Production risk and adoption of irrigation technology: evidence from small-scale farmers in Chile

In most developing countries non-irrigation status often dominates adoption of traditional and modern irrigation technology. In this paper, César Salazar and John Rand study the effect of production risk on irrigation technology choice among small-scale farmers in Chile, applying sample selection and discrete choice models. We find that more educated farmers, with credit access, receiving extension services, and living in communes with more adopters are more likely to use modern irrigation techniques. Moreover, production risk is often associated with adoption of traditional irrigation, and this risk often undermines a shift to more modern irrigation systems. Controlling for pre-conditions that determine irrigation choices clearly improves our understanding of small-scale farmer irrigation adoption decisions and we argue that weaker knowledge about and lower automatic diffusion of modern irrigation is a main obstacle for improving small-scale farmer productivity.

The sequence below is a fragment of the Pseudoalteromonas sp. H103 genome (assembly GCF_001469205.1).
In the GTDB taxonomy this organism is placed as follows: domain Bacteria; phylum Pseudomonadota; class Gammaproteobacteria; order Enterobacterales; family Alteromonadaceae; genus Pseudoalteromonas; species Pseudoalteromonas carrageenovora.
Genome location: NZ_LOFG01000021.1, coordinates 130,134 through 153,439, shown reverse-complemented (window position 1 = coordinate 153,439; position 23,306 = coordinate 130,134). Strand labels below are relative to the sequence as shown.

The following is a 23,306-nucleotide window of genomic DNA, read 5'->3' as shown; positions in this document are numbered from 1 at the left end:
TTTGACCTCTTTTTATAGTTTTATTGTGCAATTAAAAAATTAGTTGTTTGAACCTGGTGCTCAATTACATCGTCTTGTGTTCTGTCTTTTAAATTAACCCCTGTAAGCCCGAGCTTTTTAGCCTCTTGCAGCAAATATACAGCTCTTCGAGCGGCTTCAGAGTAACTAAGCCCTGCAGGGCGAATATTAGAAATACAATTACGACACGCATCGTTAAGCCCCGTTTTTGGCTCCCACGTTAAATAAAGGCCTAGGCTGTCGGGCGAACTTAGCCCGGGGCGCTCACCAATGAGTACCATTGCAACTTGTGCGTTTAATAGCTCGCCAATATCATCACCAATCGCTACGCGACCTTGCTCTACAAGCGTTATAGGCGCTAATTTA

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Latin American Economic Review aims to be the leading general interest journal on topics relevant to Latin America. The journal welcomes high-quality theoretical and quantitative papers on economic, social and political-economy issues with a regional focus. Articles presenting new data bases or describing structural reforms within a rigorous theoretical framework will also be considered. A few (illustrative) examples of topics that may be of special interest to this journal include: inflation, informal sector, corruption, crime, drug policy, unions, social exclusion, price controls, energy and environmental policy, natural resources, and technology transfer.

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